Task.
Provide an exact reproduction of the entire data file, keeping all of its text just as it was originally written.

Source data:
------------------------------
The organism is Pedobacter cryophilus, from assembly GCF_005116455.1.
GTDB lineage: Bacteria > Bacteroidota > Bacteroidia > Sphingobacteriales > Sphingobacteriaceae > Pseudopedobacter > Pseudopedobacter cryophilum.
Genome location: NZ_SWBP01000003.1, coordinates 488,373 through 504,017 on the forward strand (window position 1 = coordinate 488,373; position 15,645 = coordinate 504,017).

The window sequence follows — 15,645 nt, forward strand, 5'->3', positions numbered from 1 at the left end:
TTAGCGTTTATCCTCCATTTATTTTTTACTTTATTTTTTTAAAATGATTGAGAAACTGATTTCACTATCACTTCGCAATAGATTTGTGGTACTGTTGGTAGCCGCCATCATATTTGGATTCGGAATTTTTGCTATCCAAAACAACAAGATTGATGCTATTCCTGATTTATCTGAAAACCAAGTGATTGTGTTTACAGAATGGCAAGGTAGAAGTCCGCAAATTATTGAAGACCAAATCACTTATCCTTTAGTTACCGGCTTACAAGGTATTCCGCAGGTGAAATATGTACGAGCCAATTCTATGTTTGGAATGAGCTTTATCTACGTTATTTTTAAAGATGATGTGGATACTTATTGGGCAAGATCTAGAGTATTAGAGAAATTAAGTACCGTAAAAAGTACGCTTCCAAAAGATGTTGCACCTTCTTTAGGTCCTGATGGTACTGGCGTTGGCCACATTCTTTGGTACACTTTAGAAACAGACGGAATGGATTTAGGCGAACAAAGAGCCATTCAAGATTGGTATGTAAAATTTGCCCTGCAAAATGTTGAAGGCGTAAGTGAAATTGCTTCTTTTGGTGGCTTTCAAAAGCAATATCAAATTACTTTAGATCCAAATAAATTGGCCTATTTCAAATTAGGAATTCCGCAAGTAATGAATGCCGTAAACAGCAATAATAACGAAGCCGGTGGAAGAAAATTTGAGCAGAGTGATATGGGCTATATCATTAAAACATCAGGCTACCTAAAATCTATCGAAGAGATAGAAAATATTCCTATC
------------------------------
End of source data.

The organism is Pedobacter cryophilus, from assembly GCF_005116455.1.
GTDB lineage: Bacteria > Bacteroidota > Bacteroidia > Sphingobacteriales > Sphingobacteriaceae > Pseudopedobacter > Pseudopedobacter cryophilum.
Genome location: NZ_SWBP01000003.1, coordinates 488,373 through 504,017 on the forward strand (window position 1 = coordinate 488,373; position 15,645 = coordinate 504,017).

The window sequence follows — 15,645 nt, forward strand, 5'->3', positions numbered from 1 at the left end:
TTAGCGTTTATCCTCCATTTATTTTTTACTTTATTTTTTTAAAATGATTGAGAAACTGATTTCACTATCACTTCGCAATAGATTTGTGGTACTGTTGGTAGCCGCCATCATATTTGGATTCGGAATTTTTGCTATCCAAAACAACAAGATTGATGCTATTCCTGATTTATCTGAAAACCAAGTGATTGTGTTTACAGAATGGCAAGGTAGAAGTCCGCAAATTATTGAAGACCAAATCACTTATCCTTTAGTTACCGGCTTACAAGGTATTCCGCAGGTGAAATATGTACGAGCCAATTCTATGTTTGGAATGAGCTTTATCTACGTTATTTTTAAAGATGATGTGGATACTTATTGGGCAAGATCTAGAGTATTAGAGAAATTAAGTACCGTAAAAAGTACGCTTCCAAAAGATGTTGCACCTTCTTTAGGTCCTGATGGTACTGGCGTTGGCCACATTCTTTGGTACACTTTAGAAACAGACGGAATGGATTTAGGCGAACAAAGAGCCATTCAAGATTGGTATGTAAAATTTGCCCTGCAAAATGTTGAAGGCGTAAGTGAAATTGCTTCTTTTGGTGGCTTTCAAAAGCAATATCAAATTACTTTAGATCCAAATAAATTGGCCTATTTCAAATTAGGAATTCCGCAAGTAATGAATGCCGTAAACAGCAATAATAACGAAGCCGGTGGAAGAAAATTTGAGCAGAGTGATATGGGCTATATCATTAAAACATCAGGCTACCTAAAATCTATCGAAGAGATAGAAAATATTCCTATC